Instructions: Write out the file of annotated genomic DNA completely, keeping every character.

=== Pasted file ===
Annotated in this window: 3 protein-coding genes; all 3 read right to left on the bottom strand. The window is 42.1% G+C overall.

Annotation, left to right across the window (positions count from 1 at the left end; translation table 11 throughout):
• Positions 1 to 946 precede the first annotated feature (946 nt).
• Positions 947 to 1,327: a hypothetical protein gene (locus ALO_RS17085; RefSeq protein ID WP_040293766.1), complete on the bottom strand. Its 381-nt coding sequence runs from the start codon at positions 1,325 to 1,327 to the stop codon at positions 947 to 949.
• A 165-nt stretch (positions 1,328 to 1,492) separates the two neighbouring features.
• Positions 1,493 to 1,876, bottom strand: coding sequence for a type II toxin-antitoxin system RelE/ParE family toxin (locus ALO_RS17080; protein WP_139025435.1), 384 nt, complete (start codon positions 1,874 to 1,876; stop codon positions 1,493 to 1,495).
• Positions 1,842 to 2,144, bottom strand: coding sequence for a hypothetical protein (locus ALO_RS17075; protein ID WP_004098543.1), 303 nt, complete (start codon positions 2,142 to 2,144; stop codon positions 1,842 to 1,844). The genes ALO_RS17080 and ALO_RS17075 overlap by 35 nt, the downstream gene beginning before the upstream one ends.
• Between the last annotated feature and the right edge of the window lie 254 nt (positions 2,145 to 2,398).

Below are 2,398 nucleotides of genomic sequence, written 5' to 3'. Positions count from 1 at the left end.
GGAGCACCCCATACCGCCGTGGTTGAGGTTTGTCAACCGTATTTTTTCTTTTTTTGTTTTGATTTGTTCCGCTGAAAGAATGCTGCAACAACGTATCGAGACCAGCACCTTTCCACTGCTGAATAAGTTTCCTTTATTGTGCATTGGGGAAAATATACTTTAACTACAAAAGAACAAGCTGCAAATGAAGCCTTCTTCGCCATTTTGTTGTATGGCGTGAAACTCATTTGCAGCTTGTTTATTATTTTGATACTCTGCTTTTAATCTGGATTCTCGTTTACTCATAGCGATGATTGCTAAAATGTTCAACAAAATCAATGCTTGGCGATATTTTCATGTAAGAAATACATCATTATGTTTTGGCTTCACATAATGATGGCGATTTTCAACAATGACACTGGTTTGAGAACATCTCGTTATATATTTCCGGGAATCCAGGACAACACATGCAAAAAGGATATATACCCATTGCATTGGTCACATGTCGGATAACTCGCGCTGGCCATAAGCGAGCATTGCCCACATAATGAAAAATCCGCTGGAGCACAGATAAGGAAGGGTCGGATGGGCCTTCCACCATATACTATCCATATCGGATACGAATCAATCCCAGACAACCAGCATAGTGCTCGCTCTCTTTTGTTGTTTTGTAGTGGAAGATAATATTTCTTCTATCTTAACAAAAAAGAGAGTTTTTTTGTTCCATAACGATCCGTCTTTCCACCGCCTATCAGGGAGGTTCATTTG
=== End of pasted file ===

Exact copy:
Annotated in this window: 3 protein-coding genes; all 3 read right to left on the bottom strand. The window is 42.1% G+C overall.

Annotation, left to right across the window (positions count from 1 at the left end; translation table 11 throughout):
• Positions 1 to 946 precede the first annotated feature (946 nt).
• Positions 947 to 1,327: a hypothetical protein gene (locus ALO_RS17085; RefSeq protein ID WP_040293766.1), complete on the bottom strand. Its 381-nt coding sequence runs from the start codon at positions 1,325 to 1,327 to the stop codon at positions 947 to 949.
• A 165-nt stretch (positions 1,328 to 1,492) separates the two neighbouring features.
• Positions 1,493 to 1,876, bottom strand: coding sequence for a type II toxin-antitoxin system RelE/ParE family toxin (locus ALO_RS17080; protein WP_139025435.1), 384 nt, complete (start codon positions 1,874 to 1,876; stop codon positions 1,493 to 1,495).
• Positions 1,842 to 2,144, bottom strand: coding sequence for a hypothetical protein (locus ALO_RS17075; protein ID WP_004098543.1), 303 nt, complete (start codon positions 2,142 to 2,144; stop codon positions 1,842 to 1,844). The genes ALO_RS17080 and ALO_RS17075 overlap by 35 nt, the downstream gene beginning before the upstream one ends.
• Between the last annotated feature and the right edge of the window lie 254 nt (positions 2,145 to 2,398).

Below are 2,398 nucleotides of genomic sequence, written 5' to 3'. Positions count from 1 at the left end.
GGAGCACCCCATACCGCCGTGGTTGAGGTTTGTCAACCGTATTTTTTCTTTTTTTGTTTTGATTTGTTCCGCTGAAAGAATGCTGCAACAACGTATCGAGACCAGCACCTTTCCACTGCTGAATAAGTTTCCTTTATTGTGCATTGGGGAAAATATACTTTAACTACAAAAGAACAAGCTGCAAATGAAGCCTTCTTCGCCATTTTGTTGTATGGCGTGAAACTCATTTGCAGCTTGTTTATTATTTTGATACTCTGCTTTTAATCTGGATTCTCGTTTACTCATAGCGATGATTGCTAAAATGTTCAACAAAATCAATGCTTGGCGATATTTTCATGTAAGAAATACATCATTATGTTTTGGCTTCACATAATGATGGCGATTTTCAACAATGACACTGGTTTGAGAACATCTCGTTATATATTTCCGGGAATCCAGGACAACACATGCAAAAAGGATATATACCCATTGCATTGGTCACATGTCGGATAACTCGCGCTGGCCATAAGCGAGCATTGCCCACATAATGAAAAATCCGCTGGAGCACAGATAAGGAAGGGTCGGATGGGCCTTCCACCATATACTATCCATATCGGATACGAATCAATCCCAGACAACCAGCATAGTGCTCGCTCTCTTTTGTTGTTTTGTAGTGGAAGATAATATTTCTTCTATCTTAACAAAAAAGAGAGTTTTTTTGTTCCATAACGATCCGTCTTTCCACCGCCTATCAGGGAGGTTCATTTG